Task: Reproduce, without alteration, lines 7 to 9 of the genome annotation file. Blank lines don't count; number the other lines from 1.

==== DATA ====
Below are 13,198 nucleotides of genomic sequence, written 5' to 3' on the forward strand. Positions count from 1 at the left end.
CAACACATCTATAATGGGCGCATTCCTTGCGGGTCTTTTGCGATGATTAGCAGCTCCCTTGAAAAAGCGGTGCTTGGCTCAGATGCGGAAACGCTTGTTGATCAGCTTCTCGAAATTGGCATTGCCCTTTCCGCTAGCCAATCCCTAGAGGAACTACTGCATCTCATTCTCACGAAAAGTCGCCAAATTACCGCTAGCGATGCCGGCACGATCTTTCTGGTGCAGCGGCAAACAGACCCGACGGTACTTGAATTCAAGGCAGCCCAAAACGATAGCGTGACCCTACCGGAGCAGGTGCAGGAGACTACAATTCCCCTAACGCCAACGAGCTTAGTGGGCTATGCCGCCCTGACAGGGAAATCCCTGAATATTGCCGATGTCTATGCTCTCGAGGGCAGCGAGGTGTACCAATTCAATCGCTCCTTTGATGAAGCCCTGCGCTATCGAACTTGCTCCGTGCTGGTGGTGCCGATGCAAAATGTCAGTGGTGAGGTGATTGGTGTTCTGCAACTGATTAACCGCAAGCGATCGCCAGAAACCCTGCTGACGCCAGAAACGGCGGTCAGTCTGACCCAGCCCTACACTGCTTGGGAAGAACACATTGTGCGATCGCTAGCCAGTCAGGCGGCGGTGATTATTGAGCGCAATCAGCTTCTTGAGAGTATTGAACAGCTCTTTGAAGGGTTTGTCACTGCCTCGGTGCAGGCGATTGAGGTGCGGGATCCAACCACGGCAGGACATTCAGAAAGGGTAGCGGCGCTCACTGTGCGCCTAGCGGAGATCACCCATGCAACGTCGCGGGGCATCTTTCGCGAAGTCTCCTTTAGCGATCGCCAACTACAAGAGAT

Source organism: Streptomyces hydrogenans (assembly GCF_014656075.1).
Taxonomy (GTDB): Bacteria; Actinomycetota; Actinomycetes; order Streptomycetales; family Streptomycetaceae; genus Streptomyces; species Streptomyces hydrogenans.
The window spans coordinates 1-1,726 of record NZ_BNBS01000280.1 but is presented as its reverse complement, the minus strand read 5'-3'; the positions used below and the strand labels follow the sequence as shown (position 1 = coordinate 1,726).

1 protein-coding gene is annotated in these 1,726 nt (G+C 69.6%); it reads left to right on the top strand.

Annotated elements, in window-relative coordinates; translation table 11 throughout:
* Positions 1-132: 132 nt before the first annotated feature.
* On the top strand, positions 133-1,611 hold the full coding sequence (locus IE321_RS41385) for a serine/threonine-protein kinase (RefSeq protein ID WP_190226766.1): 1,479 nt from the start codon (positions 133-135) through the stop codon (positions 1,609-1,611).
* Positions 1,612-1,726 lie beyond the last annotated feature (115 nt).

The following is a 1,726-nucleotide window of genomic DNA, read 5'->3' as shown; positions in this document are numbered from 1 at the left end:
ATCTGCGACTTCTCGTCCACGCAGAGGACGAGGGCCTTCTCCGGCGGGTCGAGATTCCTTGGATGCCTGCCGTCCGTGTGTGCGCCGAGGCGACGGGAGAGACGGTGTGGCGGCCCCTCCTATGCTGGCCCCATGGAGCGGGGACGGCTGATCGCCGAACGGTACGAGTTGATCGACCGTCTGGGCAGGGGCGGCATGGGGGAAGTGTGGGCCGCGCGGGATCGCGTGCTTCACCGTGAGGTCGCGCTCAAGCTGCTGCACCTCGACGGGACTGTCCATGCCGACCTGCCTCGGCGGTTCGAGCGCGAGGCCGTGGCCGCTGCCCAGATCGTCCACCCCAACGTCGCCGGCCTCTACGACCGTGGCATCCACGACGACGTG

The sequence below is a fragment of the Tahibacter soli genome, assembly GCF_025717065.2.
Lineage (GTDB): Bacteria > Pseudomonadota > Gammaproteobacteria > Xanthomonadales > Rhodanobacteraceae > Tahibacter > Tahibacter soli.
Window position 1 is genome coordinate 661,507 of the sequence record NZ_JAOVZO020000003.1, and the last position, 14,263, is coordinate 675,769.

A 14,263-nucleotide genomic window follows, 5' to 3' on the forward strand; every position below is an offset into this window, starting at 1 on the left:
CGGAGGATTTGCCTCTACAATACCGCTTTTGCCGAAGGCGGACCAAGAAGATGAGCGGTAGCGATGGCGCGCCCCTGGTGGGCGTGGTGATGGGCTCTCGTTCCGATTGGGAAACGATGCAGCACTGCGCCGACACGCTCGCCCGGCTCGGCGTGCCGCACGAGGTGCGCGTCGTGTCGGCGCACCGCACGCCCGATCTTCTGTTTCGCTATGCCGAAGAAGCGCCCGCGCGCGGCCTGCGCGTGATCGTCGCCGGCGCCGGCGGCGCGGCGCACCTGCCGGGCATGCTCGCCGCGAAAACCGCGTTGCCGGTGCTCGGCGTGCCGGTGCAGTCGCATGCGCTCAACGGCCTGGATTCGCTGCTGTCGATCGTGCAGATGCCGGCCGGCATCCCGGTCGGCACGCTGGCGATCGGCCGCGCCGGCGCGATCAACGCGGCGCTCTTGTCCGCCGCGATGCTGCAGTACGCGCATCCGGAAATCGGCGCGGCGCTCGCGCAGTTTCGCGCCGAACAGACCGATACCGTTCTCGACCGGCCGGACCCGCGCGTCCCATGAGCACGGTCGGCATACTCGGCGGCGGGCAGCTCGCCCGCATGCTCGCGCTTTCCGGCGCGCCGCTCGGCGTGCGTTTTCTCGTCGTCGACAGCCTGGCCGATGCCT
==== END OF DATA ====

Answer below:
Annotated elements, in window-relative coordinates; translation table 11 throughout:
* Positions 1-132: 132 nt before the first annotated feature.
* On the top strand, positions 133-1,611 hold the full coding sequence (locus IE321_RS41385) for a serine/threonine-protein kinase (RefSeq protein ID WP_190226766.1): 1,479 nt from the start codon (positions 133-135) through the stop codon (positions 1,609-1,611).